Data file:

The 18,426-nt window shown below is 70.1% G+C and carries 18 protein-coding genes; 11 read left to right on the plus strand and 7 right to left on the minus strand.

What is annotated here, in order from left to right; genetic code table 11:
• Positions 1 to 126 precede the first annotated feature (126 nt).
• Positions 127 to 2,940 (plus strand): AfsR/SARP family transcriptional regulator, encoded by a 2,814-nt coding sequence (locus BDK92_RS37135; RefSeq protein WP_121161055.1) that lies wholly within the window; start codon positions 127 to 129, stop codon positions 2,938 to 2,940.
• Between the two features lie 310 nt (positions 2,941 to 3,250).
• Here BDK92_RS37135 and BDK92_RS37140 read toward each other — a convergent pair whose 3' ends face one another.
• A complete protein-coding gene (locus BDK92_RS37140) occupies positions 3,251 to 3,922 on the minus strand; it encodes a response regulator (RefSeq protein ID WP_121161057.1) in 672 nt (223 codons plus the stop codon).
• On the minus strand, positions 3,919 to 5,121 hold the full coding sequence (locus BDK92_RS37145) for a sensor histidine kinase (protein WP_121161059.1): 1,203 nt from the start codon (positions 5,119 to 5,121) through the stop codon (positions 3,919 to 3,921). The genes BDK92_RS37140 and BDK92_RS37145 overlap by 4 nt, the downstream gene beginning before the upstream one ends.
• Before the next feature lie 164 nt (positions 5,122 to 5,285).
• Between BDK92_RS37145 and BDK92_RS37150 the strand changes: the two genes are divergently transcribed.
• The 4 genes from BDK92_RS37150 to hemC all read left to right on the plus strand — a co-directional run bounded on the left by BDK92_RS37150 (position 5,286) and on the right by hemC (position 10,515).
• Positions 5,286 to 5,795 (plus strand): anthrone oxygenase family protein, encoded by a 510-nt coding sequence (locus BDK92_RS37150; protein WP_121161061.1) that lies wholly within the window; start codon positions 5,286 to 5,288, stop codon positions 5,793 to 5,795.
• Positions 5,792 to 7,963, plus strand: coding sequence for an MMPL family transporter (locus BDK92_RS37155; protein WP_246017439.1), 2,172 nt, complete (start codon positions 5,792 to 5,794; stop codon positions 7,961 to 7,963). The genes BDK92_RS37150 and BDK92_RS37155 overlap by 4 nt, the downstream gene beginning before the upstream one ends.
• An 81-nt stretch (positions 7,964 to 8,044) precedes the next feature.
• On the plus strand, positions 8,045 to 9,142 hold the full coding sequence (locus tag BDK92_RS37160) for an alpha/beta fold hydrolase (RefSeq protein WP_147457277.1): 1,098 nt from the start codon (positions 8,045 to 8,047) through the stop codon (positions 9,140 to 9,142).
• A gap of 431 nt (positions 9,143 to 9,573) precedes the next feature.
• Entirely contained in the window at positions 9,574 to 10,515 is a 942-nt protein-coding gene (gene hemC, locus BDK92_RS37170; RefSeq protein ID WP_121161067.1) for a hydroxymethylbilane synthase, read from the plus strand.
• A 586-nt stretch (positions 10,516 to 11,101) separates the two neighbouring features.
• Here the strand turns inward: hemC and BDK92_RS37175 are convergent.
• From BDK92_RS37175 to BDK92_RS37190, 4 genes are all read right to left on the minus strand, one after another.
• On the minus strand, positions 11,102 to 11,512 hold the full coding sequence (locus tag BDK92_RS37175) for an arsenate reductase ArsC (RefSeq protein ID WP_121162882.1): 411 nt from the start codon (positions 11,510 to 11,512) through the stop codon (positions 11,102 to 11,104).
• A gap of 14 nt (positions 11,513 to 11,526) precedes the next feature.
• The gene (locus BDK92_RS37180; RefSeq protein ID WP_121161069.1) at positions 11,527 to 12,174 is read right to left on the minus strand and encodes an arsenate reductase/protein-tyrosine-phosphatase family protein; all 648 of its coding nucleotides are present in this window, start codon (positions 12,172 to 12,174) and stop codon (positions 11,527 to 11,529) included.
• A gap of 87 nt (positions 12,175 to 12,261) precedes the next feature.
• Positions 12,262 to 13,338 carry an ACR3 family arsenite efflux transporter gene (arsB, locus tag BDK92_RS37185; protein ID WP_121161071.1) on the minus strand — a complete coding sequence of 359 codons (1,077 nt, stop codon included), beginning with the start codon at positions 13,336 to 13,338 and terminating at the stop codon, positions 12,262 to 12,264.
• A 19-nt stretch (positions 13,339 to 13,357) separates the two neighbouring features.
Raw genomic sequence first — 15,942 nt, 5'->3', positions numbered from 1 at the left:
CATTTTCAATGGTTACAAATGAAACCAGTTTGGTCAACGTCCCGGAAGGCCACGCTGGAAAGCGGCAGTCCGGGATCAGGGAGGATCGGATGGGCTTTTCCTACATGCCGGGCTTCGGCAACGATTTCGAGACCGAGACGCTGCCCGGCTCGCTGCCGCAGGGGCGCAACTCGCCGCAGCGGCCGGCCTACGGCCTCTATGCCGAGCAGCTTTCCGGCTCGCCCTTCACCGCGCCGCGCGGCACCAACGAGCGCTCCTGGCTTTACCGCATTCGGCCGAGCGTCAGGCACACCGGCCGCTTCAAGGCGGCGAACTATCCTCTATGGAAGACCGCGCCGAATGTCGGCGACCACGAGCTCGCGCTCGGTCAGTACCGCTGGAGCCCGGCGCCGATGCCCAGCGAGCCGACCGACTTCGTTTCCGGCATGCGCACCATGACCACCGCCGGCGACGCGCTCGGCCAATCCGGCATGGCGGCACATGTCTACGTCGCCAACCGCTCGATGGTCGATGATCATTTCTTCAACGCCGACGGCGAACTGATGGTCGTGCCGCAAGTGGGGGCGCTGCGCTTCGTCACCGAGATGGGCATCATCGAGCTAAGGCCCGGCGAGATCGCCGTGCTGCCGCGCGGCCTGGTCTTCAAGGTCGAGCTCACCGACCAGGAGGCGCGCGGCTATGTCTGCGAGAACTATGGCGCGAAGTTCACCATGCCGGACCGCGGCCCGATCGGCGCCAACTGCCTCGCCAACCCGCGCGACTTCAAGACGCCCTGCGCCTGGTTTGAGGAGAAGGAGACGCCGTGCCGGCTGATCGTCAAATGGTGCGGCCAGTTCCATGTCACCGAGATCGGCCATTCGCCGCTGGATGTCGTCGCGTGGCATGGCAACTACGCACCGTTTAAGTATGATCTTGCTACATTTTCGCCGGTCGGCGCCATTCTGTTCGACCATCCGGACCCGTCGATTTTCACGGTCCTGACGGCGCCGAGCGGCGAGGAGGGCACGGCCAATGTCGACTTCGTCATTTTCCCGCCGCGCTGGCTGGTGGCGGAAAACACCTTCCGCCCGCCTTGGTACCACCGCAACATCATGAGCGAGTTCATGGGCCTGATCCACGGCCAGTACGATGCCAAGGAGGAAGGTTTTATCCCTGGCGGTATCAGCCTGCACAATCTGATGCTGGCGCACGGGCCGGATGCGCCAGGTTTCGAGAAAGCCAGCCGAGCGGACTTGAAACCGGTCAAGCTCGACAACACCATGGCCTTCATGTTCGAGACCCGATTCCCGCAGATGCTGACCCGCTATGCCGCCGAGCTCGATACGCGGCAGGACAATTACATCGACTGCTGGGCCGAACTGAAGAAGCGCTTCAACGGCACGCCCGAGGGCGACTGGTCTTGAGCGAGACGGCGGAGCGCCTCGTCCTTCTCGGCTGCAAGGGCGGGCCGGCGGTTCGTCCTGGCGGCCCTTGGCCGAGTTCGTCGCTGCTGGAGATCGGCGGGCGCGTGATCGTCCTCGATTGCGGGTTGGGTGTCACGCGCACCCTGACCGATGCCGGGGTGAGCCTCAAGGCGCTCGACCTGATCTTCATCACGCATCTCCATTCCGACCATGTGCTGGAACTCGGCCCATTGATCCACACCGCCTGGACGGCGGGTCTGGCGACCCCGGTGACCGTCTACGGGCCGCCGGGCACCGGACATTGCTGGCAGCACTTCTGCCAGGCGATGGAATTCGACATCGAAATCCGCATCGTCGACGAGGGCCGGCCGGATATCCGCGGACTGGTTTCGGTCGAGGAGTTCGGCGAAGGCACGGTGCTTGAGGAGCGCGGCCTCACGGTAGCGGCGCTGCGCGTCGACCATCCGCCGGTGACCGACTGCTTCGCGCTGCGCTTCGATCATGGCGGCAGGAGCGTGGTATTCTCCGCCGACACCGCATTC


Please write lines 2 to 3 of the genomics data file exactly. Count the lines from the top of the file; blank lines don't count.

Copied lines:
What is annotated here, in order from left to right; genetic code table 11:
• Positions 1 to 126 precede the first annotated feature (126 nt).